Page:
Korea's P2P pirate goes legal, targets Europe
Free bundled P2P: The shape of things to come?
Legalising P2P is a sea change for the music business: instead of trying to end or control file-sharing, executives realise they merely have to make a profit from it to stave off oblivion.
Now Korea's biggest P2P operation Soribada has gone legal, finally obtaining government approval for its Orgel file-sharing service. Orgel, described as "Korea's Napster", lets users share unlimited amounts of DRM-free music files with each other for a small subscription fee.
The service was shut down in 2005 after action by the international record lobby group IFPI, following which the company changed tack. 18 months ago, it obtained the approval of major Korean collection agencies, and now an amendment to Korea's Regulation on Collection of Musical Works formalises the arrangement.
(You can have a peek here.)
The company said in a statement this week that the arrangement means that the service can now "resolve various legal disputes". And keep copyright holders overseas happy, too, presumably.
The most intriguing thing about Orgel is that it challenges the major label view that unlimited download services destroy physical sales. But is every (legal) downloader Homer Simpson?
"I have it on good authority that the Soribada user downloads 35 tracks a month," Paul Sanders of PlayLouder MSP told us. PlayLouder MSP is currently operating a beta of a similar service - the subscription fee is bundled with the price of internet access.
In January, IFPI chief executive John Kennedy reiterated the view that legalising file-sharing would wreak havoc on CD sales.
"IFPI mantains that if you give people this service, they'll download everything and stop paying," said Sanders. "This doesn't seem to be true."
And the potential demand for legal P2P is promising.
Based on survey data (pdf, 332kb), PlayLouder MSP reckons that two million Brits are prepared to pay an extra tenner a month for such a file-sharing service; and 70 per cent said they'd be prepared to dump their current music-less ISP (and the legal threat) in favour of a music service provider.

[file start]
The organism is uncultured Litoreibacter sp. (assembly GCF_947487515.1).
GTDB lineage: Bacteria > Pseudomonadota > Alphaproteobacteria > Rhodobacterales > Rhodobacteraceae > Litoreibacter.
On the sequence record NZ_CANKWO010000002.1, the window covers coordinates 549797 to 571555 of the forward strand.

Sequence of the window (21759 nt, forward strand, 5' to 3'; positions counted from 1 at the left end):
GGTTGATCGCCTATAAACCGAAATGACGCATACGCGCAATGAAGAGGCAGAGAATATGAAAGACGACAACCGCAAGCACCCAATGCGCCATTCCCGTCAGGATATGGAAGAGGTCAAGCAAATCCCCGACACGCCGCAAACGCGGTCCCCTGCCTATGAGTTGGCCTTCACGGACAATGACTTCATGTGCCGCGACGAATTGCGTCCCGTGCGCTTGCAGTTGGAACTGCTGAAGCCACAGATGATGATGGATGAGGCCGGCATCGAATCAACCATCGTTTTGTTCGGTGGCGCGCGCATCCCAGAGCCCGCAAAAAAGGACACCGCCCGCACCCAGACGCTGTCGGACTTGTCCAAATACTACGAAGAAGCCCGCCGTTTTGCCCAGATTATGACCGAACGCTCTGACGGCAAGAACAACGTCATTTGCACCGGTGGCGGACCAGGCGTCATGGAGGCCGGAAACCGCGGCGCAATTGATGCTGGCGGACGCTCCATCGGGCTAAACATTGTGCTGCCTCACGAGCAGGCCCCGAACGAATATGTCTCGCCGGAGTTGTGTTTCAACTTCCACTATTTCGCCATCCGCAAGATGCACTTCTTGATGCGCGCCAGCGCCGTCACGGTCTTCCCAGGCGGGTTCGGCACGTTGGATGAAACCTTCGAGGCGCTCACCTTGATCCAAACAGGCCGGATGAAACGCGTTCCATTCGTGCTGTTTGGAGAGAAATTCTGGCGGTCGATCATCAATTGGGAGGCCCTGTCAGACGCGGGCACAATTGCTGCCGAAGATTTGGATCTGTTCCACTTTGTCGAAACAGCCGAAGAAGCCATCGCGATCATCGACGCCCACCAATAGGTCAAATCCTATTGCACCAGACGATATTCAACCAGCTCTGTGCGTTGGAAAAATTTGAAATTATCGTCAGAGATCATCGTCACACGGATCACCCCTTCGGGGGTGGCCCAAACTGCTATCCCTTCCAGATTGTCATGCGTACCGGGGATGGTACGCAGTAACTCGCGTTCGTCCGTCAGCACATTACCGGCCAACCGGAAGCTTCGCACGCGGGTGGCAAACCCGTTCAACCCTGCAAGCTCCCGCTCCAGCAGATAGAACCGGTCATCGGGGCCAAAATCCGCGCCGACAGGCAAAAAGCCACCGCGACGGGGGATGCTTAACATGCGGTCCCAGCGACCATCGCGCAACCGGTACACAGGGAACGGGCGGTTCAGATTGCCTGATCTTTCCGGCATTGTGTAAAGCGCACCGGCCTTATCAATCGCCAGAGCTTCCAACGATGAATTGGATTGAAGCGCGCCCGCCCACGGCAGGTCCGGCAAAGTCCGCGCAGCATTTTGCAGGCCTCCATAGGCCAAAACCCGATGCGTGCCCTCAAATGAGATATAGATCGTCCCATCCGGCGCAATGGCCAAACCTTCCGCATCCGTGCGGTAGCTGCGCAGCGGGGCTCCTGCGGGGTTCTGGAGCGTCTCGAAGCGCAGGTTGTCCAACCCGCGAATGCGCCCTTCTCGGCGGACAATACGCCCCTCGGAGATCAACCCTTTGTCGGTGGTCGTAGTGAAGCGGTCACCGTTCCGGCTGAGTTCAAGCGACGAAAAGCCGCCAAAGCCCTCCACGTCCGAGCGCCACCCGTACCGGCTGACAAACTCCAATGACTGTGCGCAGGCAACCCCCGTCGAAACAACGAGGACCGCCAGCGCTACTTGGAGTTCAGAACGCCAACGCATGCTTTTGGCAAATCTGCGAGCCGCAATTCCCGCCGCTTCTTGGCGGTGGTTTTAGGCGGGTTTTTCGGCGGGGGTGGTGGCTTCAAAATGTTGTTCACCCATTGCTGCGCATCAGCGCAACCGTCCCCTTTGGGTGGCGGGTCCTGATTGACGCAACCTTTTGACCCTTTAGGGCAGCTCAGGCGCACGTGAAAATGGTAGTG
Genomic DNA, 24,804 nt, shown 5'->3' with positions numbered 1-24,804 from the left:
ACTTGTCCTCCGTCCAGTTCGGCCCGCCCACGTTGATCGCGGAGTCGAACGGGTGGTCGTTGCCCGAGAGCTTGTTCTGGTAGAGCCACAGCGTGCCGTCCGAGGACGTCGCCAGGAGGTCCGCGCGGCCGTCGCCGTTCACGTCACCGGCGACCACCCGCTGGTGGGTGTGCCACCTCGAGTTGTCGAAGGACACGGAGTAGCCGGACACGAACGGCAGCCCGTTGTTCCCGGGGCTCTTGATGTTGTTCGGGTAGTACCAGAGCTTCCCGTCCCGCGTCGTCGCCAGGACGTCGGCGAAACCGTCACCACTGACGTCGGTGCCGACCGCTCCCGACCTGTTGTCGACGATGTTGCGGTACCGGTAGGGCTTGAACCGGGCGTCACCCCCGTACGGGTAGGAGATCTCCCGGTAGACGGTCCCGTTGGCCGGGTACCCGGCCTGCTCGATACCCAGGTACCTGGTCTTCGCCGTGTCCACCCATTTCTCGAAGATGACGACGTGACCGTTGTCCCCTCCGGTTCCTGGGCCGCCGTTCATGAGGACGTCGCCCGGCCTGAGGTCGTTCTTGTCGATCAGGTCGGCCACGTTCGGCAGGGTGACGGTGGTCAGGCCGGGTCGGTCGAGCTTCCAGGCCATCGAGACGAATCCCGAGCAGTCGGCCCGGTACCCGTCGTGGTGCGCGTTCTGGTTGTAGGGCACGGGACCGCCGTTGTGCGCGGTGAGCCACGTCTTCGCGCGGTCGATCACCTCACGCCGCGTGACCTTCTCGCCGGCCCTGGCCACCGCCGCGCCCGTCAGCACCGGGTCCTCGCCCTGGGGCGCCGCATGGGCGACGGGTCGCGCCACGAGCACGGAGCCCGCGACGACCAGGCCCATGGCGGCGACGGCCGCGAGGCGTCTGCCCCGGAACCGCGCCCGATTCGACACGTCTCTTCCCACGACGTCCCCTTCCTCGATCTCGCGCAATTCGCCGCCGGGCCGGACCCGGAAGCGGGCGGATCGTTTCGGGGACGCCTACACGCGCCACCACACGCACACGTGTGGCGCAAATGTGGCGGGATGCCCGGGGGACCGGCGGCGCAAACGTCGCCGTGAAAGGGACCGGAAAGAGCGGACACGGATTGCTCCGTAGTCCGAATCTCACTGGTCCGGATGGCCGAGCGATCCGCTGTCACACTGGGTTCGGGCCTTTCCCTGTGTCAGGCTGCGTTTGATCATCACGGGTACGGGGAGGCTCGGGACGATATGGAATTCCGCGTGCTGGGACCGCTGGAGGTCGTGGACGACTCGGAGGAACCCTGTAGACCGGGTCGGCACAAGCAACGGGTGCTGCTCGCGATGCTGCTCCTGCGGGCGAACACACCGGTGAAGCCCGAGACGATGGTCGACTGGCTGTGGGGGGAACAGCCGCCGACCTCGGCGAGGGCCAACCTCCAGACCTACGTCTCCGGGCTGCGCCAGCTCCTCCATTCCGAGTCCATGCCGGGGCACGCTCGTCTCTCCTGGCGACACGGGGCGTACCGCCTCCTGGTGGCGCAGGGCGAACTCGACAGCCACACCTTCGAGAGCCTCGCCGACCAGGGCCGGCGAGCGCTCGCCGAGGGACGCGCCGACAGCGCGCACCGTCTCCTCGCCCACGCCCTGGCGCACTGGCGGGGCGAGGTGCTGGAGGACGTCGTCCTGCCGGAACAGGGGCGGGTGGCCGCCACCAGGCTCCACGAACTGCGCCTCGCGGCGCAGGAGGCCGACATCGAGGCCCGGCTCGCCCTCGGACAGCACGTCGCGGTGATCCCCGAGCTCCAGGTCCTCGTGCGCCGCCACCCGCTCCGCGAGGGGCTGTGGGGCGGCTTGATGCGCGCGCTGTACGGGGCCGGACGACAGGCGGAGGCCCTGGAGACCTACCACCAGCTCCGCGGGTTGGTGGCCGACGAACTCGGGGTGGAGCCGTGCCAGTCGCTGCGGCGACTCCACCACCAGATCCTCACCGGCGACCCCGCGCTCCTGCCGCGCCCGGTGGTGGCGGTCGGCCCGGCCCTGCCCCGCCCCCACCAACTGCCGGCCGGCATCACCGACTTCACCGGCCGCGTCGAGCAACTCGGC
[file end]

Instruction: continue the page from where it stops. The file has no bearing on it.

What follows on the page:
Interestingly, only eight per cent of music downloaders fell into the category of "diehard freetards": strongly agreeing with the view that "they were too used to downloading music for free to start paying". That's just four per cent of the overall sample. But what a lot of noise they make!
We first wrote about legal P2P more than four years ago. So what's been the hold up?
In a word, licensing. Although indies have pushed hard for such an arrangement - the Beggars Group is a supporter - major labels have been reluctant to grant licences for a legal P2P file-sharing service. MSP has three of the four majors on board, including EMI and Sony BMG.
However, attitudes have shifted. A fortnight ago, Feargal Sharkey mused here about such models:
"Would people like an all-you-can-eat download service? I suspect they probably would. In which case, is £10 enough? Or £25 too much? Or £12.50? These are the things we're trying to figure out right now," he told us.
Not everyone noticed that, though. Some people were so busy fuming at the sheer injustice of having to pay creators (the horror!) to read through to Page 4. But here's the link again.
The path ahead looks promising, then. We could find ourselves in the position that P2P is only "illegal" because one large record company - Universal - decrees that it must be illegal. ®
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